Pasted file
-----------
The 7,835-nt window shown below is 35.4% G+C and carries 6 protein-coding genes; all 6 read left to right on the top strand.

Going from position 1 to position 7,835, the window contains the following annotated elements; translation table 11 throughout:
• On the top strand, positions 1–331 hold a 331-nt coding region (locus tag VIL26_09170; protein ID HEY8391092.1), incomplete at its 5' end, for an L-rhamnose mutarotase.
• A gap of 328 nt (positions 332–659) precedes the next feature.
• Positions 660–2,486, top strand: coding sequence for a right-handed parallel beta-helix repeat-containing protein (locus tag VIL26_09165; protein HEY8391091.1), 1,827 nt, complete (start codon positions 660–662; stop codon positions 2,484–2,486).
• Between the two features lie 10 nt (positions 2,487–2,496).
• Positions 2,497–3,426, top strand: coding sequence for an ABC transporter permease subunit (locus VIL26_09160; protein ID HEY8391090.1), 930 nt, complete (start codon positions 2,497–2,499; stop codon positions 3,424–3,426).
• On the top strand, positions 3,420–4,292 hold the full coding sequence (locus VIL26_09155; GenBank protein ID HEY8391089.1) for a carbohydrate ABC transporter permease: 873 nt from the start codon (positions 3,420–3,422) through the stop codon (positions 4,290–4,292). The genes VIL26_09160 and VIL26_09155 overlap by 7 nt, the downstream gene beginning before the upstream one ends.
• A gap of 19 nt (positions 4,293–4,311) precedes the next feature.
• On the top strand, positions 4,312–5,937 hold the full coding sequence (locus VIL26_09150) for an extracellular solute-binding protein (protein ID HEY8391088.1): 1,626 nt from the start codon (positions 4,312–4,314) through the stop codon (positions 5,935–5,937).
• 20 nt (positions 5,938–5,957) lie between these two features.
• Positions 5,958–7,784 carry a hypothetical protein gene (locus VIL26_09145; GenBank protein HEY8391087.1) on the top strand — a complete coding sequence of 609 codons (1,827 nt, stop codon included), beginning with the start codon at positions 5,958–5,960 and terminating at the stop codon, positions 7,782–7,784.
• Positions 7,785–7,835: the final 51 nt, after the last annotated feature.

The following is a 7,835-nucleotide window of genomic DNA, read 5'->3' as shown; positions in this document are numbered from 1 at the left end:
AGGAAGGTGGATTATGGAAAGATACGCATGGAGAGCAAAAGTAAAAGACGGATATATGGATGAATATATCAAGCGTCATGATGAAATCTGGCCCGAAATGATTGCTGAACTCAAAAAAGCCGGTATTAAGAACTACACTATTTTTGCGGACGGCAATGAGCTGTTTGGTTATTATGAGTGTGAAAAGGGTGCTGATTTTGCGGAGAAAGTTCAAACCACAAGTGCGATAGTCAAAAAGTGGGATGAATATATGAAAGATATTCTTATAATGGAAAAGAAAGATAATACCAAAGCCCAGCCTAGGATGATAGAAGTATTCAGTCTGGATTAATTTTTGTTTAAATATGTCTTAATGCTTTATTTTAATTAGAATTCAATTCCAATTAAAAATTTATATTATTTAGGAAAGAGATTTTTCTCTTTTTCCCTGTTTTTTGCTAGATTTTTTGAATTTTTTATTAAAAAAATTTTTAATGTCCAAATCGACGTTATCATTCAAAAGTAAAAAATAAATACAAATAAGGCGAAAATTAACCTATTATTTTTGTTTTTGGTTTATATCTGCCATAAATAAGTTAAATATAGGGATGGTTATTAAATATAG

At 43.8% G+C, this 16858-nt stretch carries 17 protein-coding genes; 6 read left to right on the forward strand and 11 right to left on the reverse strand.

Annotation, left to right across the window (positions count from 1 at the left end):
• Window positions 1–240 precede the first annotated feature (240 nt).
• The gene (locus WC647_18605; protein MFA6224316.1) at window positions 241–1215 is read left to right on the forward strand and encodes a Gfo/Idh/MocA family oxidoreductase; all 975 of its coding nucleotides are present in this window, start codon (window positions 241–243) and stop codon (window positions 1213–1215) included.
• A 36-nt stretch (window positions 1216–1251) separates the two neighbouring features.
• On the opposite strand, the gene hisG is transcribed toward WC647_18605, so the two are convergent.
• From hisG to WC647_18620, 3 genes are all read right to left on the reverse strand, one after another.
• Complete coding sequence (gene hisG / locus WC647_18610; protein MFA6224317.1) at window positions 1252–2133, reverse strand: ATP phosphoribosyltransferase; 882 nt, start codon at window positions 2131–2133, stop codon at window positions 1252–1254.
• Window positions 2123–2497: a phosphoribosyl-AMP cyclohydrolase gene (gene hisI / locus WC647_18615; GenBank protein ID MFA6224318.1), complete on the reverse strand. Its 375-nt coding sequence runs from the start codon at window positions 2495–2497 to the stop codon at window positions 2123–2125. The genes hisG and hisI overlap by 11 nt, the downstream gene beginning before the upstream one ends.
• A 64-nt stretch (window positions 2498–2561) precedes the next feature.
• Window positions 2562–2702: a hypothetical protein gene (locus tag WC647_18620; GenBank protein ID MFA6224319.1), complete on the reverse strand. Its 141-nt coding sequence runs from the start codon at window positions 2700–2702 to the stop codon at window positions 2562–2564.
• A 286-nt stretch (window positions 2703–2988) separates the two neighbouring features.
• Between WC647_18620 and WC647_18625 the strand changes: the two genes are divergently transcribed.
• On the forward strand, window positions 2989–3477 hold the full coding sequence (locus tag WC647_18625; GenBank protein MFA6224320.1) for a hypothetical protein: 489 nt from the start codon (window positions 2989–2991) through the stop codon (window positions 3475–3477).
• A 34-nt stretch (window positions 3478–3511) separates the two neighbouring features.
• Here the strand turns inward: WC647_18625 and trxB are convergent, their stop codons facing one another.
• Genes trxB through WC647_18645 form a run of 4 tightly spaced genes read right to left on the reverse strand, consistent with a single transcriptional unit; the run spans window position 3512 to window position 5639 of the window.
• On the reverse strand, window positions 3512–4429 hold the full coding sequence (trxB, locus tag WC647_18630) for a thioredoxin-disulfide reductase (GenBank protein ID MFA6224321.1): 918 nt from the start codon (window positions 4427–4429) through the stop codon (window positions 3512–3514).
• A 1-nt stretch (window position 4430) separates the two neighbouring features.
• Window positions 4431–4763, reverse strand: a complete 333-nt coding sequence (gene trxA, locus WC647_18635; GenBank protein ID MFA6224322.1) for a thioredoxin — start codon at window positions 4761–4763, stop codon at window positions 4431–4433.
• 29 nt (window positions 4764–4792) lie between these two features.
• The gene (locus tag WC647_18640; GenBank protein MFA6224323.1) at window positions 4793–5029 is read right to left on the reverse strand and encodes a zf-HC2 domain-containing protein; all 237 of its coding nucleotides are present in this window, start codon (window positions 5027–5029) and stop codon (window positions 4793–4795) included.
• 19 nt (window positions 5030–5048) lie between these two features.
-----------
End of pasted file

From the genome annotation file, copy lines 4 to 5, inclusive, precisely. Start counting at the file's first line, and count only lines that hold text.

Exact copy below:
• A gap of 328 nt (positions 332–659) precedes the next feature.
• Positions 660–2,486, top strand: coding sequence for a right-handed parallel beta-helix repeat-containing protein (locus tag VIL26_09165; protein HEY8391091.1), 1,827 nt, complete (start codon positions 660–662; stop codon positions 2,484–2,486).